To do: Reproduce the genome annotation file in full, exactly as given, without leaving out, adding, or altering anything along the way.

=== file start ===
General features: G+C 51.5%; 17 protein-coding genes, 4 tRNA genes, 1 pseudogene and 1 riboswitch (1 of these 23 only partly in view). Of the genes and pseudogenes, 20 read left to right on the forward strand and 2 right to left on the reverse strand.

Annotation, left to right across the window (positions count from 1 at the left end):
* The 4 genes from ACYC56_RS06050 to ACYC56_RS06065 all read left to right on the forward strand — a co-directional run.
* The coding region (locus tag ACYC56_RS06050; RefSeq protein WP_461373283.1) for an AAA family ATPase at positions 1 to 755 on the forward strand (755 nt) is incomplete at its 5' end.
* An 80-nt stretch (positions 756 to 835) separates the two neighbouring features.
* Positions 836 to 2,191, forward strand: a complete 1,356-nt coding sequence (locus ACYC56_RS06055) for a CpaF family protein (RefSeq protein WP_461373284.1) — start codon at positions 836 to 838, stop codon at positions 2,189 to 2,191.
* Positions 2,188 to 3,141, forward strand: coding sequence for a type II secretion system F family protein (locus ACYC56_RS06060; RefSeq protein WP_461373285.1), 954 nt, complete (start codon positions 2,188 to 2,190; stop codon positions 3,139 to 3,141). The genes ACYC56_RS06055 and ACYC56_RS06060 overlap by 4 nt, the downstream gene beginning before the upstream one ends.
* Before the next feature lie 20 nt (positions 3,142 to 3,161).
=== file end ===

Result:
General features: G+C 51.5%; 17 protein-coding genes, 4 tRNA genes, 1 pseudogene and 1 riboswitch (1 of these 23 only partly in view). Of the genes and pseudogenes, 20 read left to right on the forward strand and 2 right to left on the reverse strand.

Annotation, left to right across the window (positions count from 1 at the left end):
* The 4 genes from ACYC56_RS06050 to ACYC56_RS06065 all read left to right on the forward strand — a co-directional run.
* The coding region (locus tag ACYC56_RS06050; RefSeq protein WP_461373283.1) for an AAA family ATPase at positions 1 to 755 on the forward strand (755 nt) is incomplete at its 5' end.
* An 80-nt stretch (positions 756 to 835) separates the two neighbouring features.
* Positions 836 to 2,191, forward strand: a complete 1,356-nt coding sequence (locus ACYC56_RS06055) for a CpaF family protein (RefSeq protein WP_461373284.1) — start codon at positions 836 to 838, stop codon at positions 2,189 to 2,191.
* Positions 2,188 to 3,141, forward strand: coding sequence for a type II secretion system F family protein (locus ACYC56_RS06060; RefSeq protein WP_461373285.1), 954 nt, complete (start codon positions 2,188 to 2,190; stop codon positions 3,139 to 3,141). The genes ACYC56_RS06055 and ACYC56_RS06060 overlap by 4 nt, the downstream gene beginning before the upstream one ends.
* Before the next feature lie 20 nt (positions 3,142 to 3,161).